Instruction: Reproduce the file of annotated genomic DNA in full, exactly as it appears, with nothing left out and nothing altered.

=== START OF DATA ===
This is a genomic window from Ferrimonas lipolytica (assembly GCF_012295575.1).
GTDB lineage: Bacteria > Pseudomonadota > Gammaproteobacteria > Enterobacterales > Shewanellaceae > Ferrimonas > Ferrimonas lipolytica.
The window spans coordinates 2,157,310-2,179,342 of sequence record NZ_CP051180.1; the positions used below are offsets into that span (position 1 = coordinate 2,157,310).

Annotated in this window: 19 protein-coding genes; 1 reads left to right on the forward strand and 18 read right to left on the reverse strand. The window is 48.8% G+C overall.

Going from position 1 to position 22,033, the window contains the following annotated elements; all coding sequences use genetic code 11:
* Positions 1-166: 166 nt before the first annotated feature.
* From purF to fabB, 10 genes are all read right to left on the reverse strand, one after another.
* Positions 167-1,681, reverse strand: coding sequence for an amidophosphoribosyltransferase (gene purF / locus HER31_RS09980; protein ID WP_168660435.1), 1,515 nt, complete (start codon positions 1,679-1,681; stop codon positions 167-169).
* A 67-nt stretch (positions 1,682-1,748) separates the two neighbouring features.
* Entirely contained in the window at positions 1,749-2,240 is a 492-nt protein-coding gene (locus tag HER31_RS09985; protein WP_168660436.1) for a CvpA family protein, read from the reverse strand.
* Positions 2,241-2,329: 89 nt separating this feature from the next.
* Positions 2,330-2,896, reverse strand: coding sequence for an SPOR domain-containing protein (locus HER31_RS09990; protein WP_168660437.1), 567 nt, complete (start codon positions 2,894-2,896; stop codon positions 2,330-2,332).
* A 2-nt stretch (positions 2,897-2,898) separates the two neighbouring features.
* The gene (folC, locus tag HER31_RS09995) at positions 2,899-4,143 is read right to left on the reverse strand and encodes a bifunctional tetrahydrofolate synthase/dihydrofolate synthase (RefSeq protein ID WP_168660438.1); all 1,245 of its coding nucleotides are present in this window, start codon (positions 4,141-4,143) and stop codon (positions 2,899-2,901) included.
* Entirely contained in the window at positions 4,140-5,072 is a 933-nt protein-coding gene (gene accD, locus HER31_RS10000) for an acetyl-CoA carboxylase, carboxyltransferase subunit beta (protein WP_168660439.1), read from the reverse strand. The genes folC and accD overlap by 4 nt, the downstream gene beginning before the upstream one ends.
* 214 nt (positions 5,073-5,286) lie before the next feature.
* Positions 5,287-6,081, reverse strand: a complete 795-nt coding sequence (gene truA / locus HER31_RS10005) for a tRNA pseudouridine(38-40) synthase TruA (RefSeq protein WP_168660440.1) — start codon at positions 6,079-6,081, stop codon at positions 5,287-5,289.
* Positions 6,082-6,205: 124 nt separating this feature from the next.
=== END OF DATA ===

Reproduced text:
This is a genomic window from Ferrimonas lipolytica (assembly GCF_012295575.1).
GTDB lineage: Bacteria > Pseudomonadota > Gammaproteobacteria > Enterobacterales > Shewanellaceae > Ferrimonas > Ferrimonas lipolytica.
The window spans coordinates 2,157,310-2,179,342 of sequence record NZ_CP051180.1; the positions used below are offsets into that span (position 1 = coordinate 2,157,310).

Annotated in this window: 19 protein-coding genes; 1 reads left to right on the forward strand and 18 read right to left on the reverse strand. The window is 48.8% G+C overall.

Going from position 1 to position 22,033, the window contains the following annotated elements; all coding sequences use genetic code 11:
* Positions 1-166: 166 nt before the first annotated feature.
* From purF to fabB, 10 genes are all read right to left on the reverse strand, one after another.
* Positions 167-1,681, reverse strand: coding sequence for an amidophosphoribosyltransferase (gene purF / locus HER31_RS09980; protein ID WP_168660435.1), 1,515 nt, complete (start codon positions 1,679-1,681; stop codon positions 167-169).
* A 67-nt stretch (positions 1,682-1,748) separates the two neighbouring features.
* Entirely contained in the window at positions 1,749-2,240 is a 492-nt protein-coding gene (locus tag HER31_RS09985; protein WP_168660436.1) for a CvpA family protein, read from the reverse strand.
* Positions 2,241-2,329: 89 nt separating this feature from the next.
* Positions 2,330-2,896, reverse strand: coding sequence for an SPOR domain-containing protein (locus HER31_RS09990; protein WP_168660437.1), 567 nt, complete (start codon positions 2,894-2,896; stop codon positions 2,330-2,332).
* A 2-nt stretch (positions 2,897-2,898) separates the two neighbouring features.
* The gene (folC, locus tag HER31_RS09995) at positions 2,899-4,143 is read right to left on the reverse strand and encodes a bifunctional tetrahydrofolate synthase/dihydrofolate synthase (RefSeq protein ID WP_168660438.1); all 1,245 of its coding nucleotides are present in this window, start codon (positions 4,141-4,143) and stop codon (positions 2,899-2,901) included.
* Entirely contained in the window at positions 4,140-5,072 is a 933-nt protein-coding gene (gene accD, locus HER31_RS10000) for an acetyl-CoA carboxylase, carboxyltransferase subunit beta (protein WP_168660439.1), read from the reverse strand. The genes folC and accD overlap by 4 nt, the downstream gene beginning before the upstream one ends.
* 214 nt (positions 5,073-5,286) lie before the next feature.
* Positions 5,287-6,081, reverse strand: a complete 795-nt coding sequence (gene truA / locus HER31_RS10005) for a tRNA pseudouridine(38-40) synthase TruA (RefSeq protein WP_168660440.1) — start codon at positions 6,079-6,081, stop codon at positions 5,287-5,289.
* Positions 6,082-6,205: 124 nt separating this feature from the next.